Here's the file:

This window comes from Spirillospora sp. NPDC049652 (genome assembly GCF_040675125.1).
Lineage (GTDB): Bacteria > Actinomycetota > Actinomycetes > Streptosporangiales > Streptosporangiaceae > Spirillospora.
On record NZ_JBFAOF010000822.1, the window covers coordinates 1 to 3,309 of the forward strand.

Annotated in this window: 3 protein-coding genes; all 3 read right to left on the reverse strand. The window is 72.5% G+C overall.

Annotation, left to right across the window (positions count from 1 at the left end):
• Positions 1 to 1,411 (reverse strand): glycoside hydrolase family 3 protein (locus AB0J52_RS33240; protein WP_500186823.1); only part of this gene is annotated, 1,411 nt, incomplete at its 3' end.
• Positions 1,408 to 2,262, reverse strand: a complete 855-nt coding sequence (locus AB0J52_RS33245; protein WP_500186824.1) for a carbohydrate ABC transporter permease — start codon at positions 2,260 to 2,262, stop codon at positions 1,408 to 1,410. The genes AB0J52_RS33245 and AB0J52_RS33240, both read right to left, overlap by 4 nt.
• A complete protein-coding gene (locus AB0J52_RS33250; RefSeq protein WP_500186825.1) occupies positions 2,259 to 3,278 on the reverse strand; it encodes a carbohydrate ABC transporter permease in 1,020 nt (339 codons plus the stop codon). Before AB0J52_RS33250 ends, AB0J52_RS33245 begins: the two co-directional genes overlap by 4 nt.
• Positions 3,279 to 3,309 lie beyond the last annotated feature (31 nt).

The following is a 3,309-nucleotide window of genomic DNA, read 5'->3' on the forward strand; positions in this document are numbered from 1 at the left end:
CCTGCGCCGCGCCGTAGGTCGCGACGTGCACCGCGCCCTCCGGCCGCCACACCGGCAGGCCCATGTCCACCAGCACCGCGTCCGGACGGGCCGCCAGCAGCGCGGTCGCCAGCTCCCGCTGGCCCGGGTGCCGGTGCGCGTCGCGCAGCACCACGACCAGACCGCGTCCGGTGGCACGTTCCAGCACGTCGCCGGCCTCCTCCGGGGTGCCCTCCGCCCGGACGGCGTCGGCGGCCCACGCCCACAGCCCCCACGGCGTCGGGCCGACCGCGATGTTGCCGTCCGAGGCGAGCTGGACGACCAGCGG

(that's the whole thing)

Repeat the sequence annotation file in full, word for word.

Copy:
This window comes from Spirillospora sp. NPDC049652 (genome assembly GCF_040675125.1).
Lineage (GTDB): Bacteria > Actinomycetota > Actinomycetes > Streptosporangiales > Streptosporangiaceae > Spirillospora.
On record NZ_JBFAOF010000822.1, the window covers coordinates 1 to 3,309 of the forward strand.

Annotated in this window: 3 protein-coding genes; all 3 read right to left on the reverse strand. The window is 72.5% G+C overall.

Annotation, left to right across the window (positions count from 1 at the left end):
• Positions 1 to 1,411 (reverse strand): glycoside hydrolase family 3 protein (locus AB0J52_RS33240; protein WP_500186823.1); only part of this gene is annotated, 1,411 nt, incomplete at its 3' end.
• Positions 1,408 to 2,262, reverse strand: a complete 855-nt coding sequence (locus AB0J52_RS33245; protein WP_500186824.1) for a carbohydrate ABC transporter permease — start codon at positions 2,260 to 2,262, stop codon at positions 1,408 to 1,410. The genes AB0J52_RS33245 and AB0J52_RS33240, both read right to left, overlap by 4 nt.
• A complete protein-coding gene (locus AB0J52_RS33250; RefSeq protein WP_500186825.1) occupies positions 2,259 to 3,278 on the reverse strand; it encodes a carbohydrate ABC transporter permease in 1,020 nt (339 codons plus the stop codon). Before AB0J52_RS33250 ends, AB0J52_RS33245 begins: the two co-directional genes overlap by 4 nt.
• Positions 3,279 to 3,309 lie beyond the last annotated feature (31 nt).

The following is a 3,309-nucleotide window of genomic DNA, read 5'->3' on the forward strand; positions in this document are numbered from 1 at the left end:
CCTGCGCCGCGCCGTAGGTCGCGACGTGCACCGCGCCCTCCGGCCGCCACACCGGCAGGCCCATGTCCACCAGCACCGCGTCCGGACGGGCCGCCAGCAGCGCGGTCGCCAGCTCCCGCTGGCCCGGGTGCCGGTGCGCGTCGCGCAGCACCACGACCAGACCGCGTCCGGTGGCACGTTCCAGCACGTCGCCGGCCTCCTCCGGGGTGCCCTCCGCCCGGACGGCGTCGGCGGCCCACGCCCACAGCCCCCACGGCGTCGGGCCGACCGCGATGTTGCCGTCCGAGGCGAGCTGGACGACCAGCGG